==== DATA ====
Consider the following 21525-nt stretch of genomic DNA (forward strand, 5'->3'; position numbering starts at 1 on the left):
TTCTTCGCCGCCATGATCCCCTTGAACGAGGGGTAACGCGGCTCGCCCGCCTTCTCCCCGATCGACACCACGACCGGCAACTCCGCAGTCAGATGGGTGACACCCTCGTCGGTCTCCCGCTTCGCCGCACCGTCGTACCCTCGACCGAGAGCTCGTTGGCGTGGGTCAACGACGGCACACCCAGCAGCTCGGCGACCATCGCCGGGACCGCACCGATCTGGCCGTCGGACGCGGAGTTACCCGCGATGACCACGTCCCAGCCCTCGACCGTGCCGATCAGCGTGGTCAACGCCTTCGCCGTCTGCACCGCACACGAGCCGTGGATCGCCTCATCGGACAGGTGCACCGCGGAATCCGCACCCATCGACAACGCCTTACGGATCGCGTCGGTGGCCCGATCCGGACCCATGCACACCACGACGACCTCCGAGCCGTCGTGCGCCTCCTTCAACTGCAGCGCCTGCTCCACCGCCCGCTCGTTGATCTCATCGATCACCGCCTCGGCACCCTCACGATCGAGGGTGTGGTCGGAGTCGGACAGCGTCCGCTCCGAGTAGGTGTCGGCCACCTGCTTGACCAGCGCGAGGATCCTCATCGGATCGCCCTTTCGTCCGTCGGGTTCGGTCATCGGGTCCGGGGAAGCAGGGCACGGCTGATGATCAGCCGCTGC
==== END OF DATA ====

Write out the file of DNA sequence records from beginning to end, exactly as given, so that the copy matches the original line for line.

Consider the following 21525-nt stretch of genomic DNA (forward strand, 5'->3'; position numbering starts at 1 on the left):
TTCTTCGCCGCCATGATCCCCTTGAACGAGGGGTAACGCGGCTCGCCCGCCTTCTCCCCGATCGACACCACGACCGGCAACTCCGCAGTCAGATGGGTGACACCCTCGTCGGTCTCCCGCTTCGCCGCACCGTCGTACCCTCGACCGAGAGCTCGTTGGCGTGGGTCAACGACGGCACACCCAGCAGCTCGGCGACCATCGCCGGGACCGCACCGATCTGGCCGTCGGACGCGGAGTTACCCGCGATGACCACGTCCCAGCCCTCGACCGTGCCGATCAGCGTGGTCAACGCCTTCGCCGTCTGCACCGCACACGAGCCGTGGATCGCCTCATCGGACAGGTGCACCGCGGAATCCGCACCCATCGACAACGCCTTACGGATCGCGTCGGTGGCCCGATCCGGACCCATGCACACCACGACGACCTCCGAGCCGTCGTGCGCCTCCTTCAACTGCAGCGCCTGCTCCACCGCCCGCTCGTTGATCTCATCGATCACCGCCTCGGCACCCTCACGATCGAGGGTGTGGTCGGAGTCGGACAGCGTCCGCTCCGAGTAGGTGTCGGCCACCTGCTTGACCAGCGCGAGGATCCTCATCGGATCGCCCTTTCGTCCGTCGGGTTCGGTCATCGGGTCCGGGGAAGCAGGGCACGGCTGATGATCAGCCGCTGC